Contact Victor Williamson with your questions about simulator based experiential education programs for your school.

Thursday, July 23, 2015

Dave Daymont Retires From the Space Center. New Earth Like Planet Found! Space News. The Imaginarium.

Dave says goodbye to Ralph the Raptor, one the Phoenix's adorable mascots who started working about the same time as Dave.  "I'm gonna miss ya. Think of all the kids we've terrified over the years," he said as he wistfully remembered the good times they had together.

Dave Daymont (aka "Joe") Retires from the Space Center After a Decade of Service

The first official mention of Dave Daymont in the Space Center's old YahooGroup (predecessor to The Troubadour blog)
Dave came onboard to work with Lorraine in the brand new Phoenix which opened at the end of May 2005 
It was Bon Voyage for Phoenix flight director Dave Daymont last Thursday. After ten years in the Phoenix it was time for Dave to surrender his microphone to Jon Parker and, with a stiff upper lip, walk away. "Life got busy. It was time to retire," Dave explained. "I wasn't able to take enough missions to stay on top of my game. Time to let the younglings have the hours." 

Dave surrendering his microphone to Space Center Asst. Director Jon Parker last Thursday. It was an emotional time for all, except a few of the young Phoenix flight directors. While outwardly displaying sadness for Dave's retirement,  I sensed their happiness for the extra hours and a chance to move up the ranks. "That's the way you move up around here," I overheard one of them say near the drinking fountain. "Get rid of the old timers. We move up. Mr. Williamson retired - now we got Mr. Porter.  Dave retires and --- I'm In!"

Dave with his second chair Sam, hard at work on Dave's last mission.  Dave looked like he had everything under control. There were only a few times when he pushed the wrong button, forgot which character he was playing, called Sam "Miranda",  asked where Megan was, asked me when it was time to bring them into the cafeteria for ice cream before bed, and mistakenly switched to Super Nova. Sam did a great job clearing his throat to remind Dave they weren't flying Super Nova.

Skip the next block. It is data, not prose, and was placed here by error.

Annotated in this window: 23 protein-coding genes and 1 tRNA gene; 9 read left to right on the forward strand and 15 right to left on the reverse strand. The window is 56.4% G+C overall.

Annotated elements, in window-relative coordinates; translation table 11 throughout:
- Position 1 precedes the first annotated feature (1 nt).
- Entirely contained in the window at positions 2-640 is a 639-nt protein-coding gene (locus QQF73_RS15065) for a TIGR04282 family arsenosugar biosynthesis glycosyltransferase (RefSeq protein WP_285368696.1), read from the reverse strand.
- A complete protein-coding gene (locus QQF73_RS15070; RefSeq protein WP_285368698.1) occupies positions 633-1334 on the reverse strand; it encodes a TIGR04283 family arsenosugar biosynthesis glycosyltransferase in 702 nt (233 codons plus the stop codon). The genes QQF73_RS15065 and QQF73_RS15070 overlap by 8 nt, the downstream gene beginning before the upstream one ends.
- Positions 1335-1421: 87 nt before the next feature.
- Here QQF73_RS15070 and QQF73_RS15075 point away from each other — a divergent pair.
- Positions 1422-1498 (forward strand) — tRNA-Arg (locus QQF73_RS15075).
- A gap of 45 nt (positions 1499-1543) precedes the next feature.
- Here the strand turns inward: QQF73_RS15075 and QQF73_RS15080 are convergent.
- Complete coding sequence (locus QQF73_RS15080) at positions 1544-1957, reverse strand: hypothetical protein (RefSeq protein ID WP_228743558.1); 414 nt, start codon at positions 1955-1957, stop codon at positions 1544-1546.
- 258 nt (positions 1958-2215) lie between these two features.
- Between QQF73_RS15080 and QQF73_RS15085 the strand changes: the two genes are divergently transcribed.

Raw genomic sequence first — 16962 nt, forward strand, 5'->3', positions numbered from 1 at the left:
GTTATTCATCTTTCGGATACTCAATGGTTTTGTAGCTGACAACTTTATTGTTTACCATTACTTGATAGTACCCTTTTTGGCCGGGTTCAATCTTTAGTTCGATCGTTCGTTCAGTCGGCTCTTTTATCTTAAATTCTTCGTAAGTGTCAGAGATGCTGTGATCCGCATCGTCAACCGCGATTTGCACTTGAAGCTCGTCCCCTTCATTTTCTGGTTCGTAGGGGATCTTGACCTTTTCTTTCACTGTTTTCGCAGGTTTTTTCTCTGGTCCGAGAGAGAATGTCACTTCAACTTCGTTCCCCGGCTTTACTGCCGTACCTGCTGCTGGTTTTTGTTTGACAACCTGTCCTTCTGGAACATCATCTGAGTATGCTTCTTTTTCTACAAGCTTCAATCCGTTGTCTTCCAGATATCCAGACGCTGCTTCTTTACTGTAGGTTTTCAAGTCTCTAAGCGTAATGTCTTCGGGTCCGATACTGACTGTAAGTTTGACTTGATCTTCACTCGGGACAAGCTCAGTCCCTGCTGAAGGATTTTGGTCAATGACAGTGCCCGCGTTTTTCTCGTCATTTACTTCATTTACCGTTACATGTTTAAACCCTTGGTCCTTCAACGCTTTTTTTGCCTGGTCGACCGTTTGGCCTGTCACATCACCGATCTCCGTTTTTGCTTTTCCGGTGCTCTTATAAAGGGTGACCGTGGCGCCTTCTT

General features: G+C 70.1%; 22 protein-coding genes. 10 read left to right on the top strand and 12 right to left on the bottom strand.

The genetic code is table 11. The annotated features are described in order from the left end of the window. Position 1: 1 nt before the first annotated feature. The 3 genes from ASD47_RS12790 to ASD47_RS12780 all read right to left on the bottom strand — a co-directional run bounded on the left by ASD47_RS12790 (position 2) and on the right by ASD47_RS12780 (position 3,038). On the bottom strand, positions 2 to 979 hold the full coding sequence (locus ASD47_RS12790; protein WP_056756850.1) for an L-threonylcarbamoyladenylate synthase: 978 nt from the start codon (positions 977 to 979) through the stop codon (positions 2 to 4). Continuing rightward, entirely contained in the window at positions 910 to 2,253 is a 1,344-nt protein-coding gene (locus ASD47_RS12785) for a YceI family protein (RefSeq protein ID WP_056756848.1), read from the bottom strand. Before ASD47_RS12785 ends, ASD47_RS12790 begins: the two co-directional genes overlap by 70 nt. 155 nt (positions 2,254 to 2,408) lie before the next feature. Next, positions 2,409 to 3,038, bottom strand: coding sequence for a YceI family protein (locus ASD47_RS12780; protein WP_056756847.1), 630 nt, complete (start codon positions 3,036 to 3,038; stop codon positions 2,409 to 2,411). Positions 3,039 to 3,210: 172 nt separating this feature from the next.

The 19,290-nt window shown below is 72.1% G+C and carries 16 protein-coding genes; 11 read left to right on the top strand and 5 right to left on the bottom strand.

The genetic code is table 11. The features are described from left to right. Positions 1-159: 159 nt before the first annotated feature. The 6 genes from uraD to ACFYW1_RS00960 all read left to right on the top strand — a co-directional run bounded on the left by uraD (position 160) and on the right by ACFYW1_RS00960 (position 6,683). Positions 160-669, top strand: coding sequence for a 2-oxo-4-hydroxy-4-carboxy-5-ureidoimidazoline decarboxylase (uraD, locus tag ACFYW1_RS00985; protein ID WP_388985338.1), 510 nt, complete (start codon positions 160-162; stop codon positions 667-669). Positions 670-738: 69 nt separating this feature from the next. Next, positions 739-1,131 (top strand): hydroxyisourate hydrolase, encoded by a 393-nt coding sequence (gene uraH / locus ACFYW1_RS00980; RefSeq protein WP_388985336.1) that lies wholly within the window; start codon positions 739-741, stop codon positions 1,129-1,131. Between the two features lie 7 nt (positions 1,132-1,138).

Dave's Last Crew suffering through a befuddlement.

Dave and Sam did a sugar walk-about before Dave exited the building as a CMSEC flight director for the last time.

While Dave won't be flight directing the Phoenix anymore, he will stay involved in our Project Voyager serving on our creative team, and who knows, you may see him in the new USS Voyager from time to time. Project Voyager is a joint educational initiative between the CMSEC and Farpoint at Renaissance Academy. Now is the time to get involved.  The new USS Voyager is nearing completion. Learn all about Project Voyager on our web site. 

If you'd like to send Dave a note, email your message to me and I'll forward it on to Dave.   


Mr. Williamson

Watch the final six minutes of Dave's last mission on the Phoenix.

Space and Science News

Crew Change on ISS

Liftoff of Soyuz TMA-17M from Baikonur launch site. NASA TV.

 Since the landing of Expedition 43, the International Space Station crew has been reduced to only three occupants: Commander Genady Padalka (Roscosmos), and year-long residents Mikhail Konienko (Roscosmos) and Scott Kelly (NASA), who make up the core of Expedition 44. Blasting off from the Russian space center at Baikonur, the Soyuz FG booster sent the Soyuz spacecraft into a short-duration orbital path to the ISS. After deployment, it was learned that the Soyuz spacecraft could only deploy one of the craft's twin solar panels.

Previous non-deployment of solar panel, this one was TMA-14M.
The Soyuz docked with the ISS, and the action must have jarred something loose as the ISS crew noted that the panel had then deployed. The same event conclusion happened to a previous mission, on Soyuz TMA-14m.

On his way: Astronaut Kjell Lindgren rides the cramped cockpit of a Soyuz spacecraft. The little R2D2 toy at the top of the picture hangs from the control panel during ascent, indicating the acceleration force.

The Russian mission control at the Korolev Space Center in Moscow monitors the second stage separation.

Russian cosmonauts in the center and left side of the capsule. Having reached zero-G, the R2D2 toy floats aimlessly near the control panel.

Transfer complete. The crew of TMA-17M (in front, L-R: Kimiya Yui (Japan), Oleg Kononenko (Russia), and Kjell Lindgren (NASA), join Expedition 44.

By Mark Daymont

The Imaginarium

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